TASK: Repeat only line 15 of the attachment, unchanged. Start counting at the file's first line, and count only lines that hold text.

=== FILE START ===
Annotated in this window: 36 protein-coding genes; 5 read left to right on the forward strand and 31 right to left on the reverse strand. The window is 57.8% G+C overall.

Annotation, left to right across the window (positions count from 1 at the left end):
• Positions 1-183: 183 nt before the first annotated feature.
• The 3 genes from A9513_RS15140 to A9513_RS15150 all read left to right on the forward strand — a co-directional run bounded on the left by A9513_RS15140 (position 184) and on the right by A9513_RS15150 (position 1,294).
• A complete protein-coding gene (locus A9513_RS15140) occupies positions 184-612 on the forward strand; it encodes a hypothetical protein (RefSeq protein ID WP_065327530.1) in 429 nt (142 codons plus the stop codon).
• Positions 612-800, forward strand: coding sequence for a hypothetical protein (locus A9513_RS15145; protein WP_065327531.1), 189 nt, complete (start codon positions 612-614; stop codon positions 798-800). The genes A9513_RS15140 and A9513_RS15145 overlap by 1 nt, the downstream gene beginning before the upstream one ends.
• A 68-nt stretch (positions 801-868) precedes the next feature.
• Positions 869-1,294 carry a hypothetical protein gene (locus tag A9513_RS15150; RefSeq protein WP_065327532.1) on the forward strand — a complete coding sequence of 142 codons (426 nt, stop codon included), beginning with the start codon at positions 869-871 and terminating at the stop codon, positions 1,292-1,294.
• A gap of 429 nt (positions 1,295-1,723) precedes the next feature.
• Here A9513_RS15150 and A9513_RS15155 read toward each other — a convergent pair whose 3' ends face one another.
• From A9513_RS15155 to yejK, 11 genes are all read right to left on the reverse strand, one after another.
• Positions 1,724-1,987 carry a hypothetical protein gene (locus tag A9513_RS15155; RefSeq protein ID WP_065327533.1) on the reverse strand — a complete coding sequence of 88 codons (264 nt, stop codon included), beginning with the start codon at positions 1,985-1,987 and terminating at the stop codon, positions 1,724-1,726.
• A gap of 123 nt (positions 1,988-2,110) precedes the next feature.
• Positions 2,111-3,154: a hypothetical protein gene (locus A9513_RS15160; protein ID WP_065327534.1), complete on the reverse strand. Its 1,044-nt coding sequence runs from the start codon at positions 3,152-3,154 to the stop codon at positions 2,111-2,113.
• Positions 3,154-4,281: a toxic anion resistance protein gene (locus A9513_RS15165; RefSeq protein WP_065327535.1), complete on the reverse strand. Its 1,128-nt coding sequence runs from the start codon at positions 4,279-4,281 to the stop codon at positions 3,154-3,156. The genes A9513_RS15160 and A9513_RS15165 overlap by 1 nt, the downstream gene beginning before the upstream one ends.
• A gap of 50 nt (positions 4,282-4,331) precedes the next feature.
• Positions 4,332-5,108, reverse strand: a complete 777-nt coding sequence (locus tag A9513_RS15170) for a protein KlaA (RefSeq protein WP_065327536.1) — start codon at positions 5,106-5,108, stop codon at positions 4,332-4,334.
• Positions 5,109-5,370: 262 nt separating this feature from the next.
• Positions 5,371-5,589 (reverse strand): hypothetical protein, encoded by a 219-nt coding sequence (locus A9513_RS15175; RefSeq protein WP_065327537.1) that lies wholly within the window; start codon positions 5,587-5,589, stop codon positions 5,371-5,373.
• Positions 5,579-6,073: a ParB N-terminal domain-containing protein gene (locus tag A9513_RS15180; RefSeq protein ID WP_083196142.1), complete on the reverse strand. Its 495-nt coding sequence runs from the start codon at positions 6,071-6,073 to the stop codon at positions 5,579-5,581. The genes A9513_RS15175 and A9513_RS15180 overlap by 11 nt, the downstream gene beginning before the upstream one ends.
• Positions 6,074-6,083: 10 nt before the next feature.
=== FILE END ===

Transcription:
• Positions 3,154-4,281: a toxic anion resistance protein gene (locus A9513_RS15165; RefSeq protein WP_065327535.1), complete on the reverse strand. Its 1,128-nt coding sequence runs from the start codon at positions 4,279-4,281 to the stop codon at positions 3,154-3,156. The genes A9513_RS15160 and A9513_RS15165 overlap by 1 nt, the downstream gene beginning before the upstream one ends.